Feeds:
Posts
Comments

Posts Tagged ‘stories’

becoming wise book sunflowers tea

After I read Krista Tippett’s memoir Becoming Wise last spring, I did something I’d intended to do for a long time: subscribed to her weekly On Being podcast, which is the foundation for her book. I quickly realized a few things: one, the podcast is fascinating and lovely (as I expected). And two, I could never hope to stay “caught up.”

I wasn’t trying to listen to the whole On Being archive – that would take years. But even the current episodes, each nearly an hour long, ask for more time than I sometimes have (at least in one long spell). They also, critically, ask for my attention: these are not conversations during which you can zone out. Krista and her conversation partners – who are poets, physicists, activists, musicians and above all, deeply thoughtful people – are fully engaged in their talks about the big questions of being human. As a listener, I don’t want to miss anything.

My solution? I have been listening slowly.

I’ll turn on an episode of On Being while I cook dinner, some nights: peeling carrots, chopping peppers, stirring a pot of soup on the stove. I’ll listen to a chunk or two – 15 minutes here, 20 minutes there – while I’m running errands in the car, baking a batch of scones, or folding laundry. My head has to be in the right place: open, curious, sometimes a little melancholy. (The episodes, while they wrestle with real and sometimes insoluble issues, always leave me feeling heartened about the state of the world – and usually jotting down the title of a book written or recommended by that week’s guest.)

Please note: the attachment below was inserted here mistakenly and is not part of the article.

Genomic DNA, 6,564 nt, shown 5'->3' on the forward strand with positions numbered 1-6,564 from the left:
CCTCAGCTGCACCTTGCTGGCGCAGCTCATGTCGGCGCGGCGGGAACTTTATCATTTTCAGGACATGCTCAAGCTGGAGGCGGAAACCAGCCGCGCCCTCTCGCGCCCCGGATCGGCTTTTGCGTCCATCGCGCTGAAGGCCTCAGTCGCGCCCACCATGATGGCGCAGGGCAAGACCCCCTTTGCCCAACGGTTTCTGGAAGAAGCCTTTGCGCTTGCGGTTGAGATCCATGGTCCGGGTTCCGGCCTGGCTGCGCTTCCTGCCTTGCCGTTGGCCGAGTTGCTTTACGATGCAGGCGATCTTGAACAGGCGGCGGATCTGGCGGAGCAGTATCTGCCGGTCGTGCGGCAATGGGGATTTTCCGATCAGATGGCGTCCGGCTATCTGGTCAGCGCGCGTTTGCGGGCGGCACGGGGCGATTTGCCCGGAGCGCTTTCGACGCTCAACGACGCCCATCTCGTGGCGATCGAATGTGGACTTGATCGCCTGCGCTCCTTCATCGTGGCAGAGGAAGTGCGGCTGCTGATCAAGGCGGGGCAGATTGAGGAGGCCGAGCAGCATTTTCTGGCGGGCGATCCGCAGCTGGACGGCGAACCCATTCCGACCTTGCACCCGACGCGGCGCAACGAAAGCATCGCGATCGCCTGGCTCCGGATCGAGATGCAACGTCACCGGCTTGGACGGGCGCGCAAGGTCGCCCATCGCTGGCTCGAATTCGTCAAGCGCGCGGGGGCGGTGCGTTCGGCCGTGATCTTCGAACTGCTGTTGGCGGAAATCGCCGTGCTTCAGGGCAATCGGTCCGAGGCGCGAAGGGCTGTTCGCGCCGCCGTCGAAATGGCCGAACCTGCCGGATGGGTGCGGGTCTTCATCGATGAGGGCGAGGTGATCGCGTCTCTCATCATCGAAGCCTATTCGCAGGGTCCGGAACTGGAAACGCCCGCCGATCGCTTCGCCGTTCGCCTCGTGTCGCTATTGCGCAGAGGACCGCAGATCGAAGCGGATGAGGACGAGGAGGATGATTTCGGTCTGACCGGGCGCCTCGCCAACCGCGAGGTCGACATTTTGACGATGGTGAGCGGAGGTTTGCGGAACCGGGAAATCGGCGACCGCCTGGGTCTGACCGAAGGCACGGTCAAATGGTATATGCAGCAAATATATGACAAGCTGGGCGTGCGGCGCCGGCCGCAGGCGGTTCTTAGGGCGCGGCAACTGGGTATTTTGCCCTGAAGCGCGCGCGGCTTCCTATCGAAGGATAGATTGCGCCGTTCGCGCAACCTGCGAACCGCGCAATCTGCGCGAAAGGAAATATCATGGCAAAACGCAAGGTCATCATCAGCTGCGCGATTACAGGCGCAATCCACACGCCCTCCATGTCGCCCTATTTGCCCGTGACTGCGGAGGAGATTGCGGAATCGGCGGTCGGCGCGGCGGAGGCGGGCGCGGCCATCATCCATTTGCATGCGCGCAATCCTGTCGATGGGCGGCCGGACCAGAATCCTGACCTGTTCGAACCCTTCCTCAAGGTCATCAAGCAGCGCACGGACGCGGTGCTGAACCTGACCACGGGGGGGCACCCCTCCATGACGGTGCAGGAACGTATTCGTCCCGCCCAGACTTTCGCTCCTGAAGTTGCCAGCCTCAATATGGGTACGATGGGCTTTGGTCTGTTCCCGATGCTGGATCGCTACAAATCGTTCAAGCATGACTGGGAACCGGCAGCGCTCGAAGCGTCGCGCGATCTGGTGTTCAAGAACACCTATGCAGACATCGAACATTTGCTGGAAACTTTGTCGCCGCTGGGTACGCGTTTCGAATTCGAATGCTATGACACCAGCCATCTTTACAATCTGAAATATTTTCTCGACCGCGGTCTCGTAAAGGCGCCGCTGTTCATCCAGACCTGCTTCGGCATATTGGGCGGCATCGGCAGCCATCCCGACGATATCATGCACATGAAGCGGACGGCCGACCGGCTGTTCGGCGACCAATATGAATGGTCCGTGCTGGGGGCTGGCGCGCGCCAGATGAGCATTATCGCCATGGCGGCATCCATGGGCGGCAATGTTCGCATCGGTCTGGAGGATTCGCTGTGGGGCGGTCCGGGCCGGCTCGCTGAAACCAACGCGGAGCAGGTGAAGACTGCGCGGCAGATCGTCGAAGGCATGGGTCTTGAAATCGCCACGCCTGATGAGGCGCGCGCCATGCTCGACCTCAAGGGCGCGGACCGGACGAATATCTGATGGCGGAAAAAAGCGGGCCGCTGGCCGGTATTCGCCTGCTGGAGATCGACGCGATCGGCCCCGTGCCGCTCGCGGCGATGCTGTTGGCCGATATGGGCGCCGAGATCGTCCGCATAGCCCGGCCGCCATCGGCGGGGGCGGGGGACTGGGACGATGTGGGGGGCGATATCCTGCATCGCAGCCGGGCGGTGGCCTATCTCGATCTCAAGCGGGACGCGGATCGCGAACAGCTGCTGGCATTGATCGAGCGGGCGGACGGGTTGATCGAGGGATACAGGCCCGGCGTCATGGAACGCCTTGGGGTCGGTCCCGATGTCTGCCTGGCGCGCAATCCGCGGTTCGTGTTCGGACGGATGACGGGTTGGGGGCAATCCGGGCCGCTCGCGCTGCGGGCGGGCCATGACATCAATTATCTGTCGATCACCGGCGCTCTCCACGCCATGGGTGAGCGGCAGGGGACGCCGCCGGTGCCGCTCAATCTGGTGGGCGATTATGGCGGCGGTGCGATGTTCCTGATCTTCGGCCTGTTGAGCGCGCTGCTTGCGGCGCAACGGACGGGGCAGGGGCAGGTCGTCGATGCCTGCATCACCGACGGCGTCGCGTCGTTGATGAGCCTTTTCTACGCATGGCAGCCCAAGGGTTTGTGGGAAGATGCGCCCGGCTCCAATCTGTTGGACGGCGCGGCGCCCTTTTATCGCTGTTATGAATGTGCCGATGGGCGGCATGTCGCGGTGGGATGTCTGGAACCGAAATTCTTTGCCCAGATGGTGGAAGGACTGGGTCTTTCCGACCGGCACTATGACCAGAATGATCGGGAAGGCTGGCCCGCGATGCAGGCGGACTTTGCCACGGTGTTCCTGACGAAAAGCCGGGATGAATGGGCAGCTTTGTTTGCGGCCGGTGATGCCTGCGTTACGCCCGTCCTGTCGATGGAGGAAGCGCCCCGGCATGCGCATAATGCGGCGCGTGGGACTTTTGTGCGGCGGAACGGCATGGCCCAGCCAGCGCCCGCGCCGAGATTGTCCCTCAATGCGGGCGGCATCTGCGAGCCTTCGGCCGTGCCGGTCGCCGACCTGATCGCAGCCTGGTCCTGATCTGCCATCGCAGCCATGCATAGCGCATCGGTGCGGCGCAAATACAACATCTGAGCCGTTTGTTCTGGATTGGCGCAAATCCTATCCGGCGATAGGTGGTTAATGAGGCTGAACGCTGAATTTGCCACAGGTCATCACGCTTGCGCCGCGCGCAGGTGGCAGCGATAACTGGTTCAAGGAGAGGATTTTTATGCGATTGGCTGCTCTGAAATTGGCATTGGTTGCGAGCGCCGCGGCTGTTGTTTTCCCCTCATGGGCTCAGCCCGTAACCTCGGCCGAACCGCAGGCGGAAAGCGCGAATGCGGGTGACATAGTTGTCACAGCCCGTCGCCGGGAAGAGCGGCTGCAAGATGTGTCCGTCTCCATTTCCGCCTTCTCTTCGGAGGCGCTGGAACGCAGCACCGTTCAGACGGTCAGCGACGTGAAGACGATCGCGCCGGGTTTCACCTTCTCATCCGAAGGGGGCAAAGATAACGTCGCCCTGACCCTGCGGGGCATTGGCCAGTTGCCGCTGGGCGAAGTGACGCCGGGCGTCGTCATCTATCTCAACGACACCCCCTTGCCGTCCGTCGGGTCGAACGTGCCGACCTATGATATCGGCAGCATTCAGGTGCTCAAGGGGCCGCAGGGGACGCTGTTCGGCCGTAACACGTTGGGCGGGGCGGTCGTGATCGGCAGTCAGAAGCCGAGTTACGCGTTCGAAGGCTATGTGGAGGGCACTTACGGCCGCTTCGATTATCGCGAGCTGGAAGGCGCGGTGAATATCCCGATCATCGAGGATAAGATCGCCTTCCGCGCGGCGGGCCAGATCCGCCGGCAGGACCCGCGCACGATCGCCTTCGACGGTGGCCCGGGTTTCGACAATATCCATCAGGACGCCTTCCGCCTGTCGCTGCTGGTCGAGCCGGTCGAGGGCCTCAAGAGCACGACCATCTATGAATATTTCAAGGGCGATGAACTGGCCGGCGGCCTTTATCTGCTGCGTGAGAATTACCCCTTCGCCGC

Generally, I hit the pause button at least once during an episode: when dinner is ready, or it’s time to go pick up my husband from work, or I arrive at yoga class or the library. I don’t think I’ve ever listened to an entire episode at once. But I’m coming to prefer it that way. These conversations contain so much that’s worth mulling over. They are slow, wise, witty, sometimes meandering. And they reward slow listening.

Some of my favorite episodes so far have featured Mary Karr, Michael Longley, Maria Popova and Naomi Shihab Nye. But there’s a wealth of honest, thought-provoking, warmhearted conversation to be found in the On Being archive. If you’re looking for an antidote to the rapid-fire headlines, I’d recommend listening – slowly.

Advertisements

Read Full Post »

rick castle kate beckett

Recently, the hubs and I watched the series finale of Castle, which has dominated our Monday nights for several years now. The show has suffered over the last couple of seasons, amid writer/producer turnover and a few casting changes. But we love Rick Castle and Kate Beckett and their ensemble cast, and we wanted to watch the end of their story.